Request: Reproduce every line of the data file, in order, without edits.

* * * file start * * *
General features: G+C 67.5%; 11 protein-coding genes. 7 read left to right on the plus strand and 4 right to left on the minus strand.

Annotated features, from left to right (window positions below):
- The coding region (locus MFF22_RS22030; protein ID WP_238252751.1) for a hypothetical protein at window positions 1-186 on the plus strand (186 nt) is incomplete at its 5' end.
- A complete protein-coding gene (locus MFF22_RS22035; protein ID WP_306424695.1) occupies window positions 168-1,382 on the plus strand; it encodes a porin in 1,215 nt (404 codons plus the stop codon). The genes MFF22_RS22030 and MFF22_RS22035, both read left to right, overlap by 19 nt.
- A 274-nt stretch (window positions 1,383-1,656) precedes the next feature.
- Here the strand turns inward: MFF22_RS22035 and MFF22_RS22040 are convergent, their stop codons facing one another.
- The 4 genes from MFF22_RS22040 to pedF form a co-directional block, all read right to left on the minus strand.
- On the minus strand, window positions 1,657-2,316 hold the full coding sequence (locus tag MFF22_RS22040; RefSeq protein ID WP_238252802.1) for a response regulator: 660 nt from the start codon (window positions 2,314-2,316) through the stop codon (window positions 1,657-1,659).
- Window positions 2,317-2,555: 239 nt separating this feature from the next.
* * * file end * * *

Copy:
General features: G+C 67.5%; 11 protein-coding genes. 7 read left to right on the plus strand and 4 right to left on the minus strand.

Annotated features, from left to right (window positions below):
- The coding region (locus MFF22_RS22030; protein ID WP_238252751.1) for a hypothetical protein at window positions 1-186 on the plus strand (186 nt) is incomplete at its 5' end.
- A complete protein-coding gene (locus MFF22_RS22035; protein ID WP_306424695.1) occupies window positions 168-1,382 on the plus strand; it encodes a porin in 1,215 nt (404 codons plus the stop codon). The genes MFF22_RS22030 and MFF22_RS22035, both read left to right, overlap by 19 nt.
- A 274-nt stretch (window positions 1,383-1,656) precedes the next feature.
- Here the strand turns inward: MFF22_RS22035 and MFF22_RS22040 are convergent, their stop codons facing one another.
- The 4 genes from MFF22_RS22040 to pedF form a co-directional block, all read right to left on the minus strand.
- On the minus strand, window positions 1,657-2,316 hold the full coding sequence (locus tag MFF22_RS22040; RefSeq protein ID WP_238252802.1) for a response regulator: 660 nt from the start codon (window positions 2,314-2,316) through the stop codon (window positions 1,657-1,659).
- Window positions 2,317-2,555: 239 nt separating this feature from the next.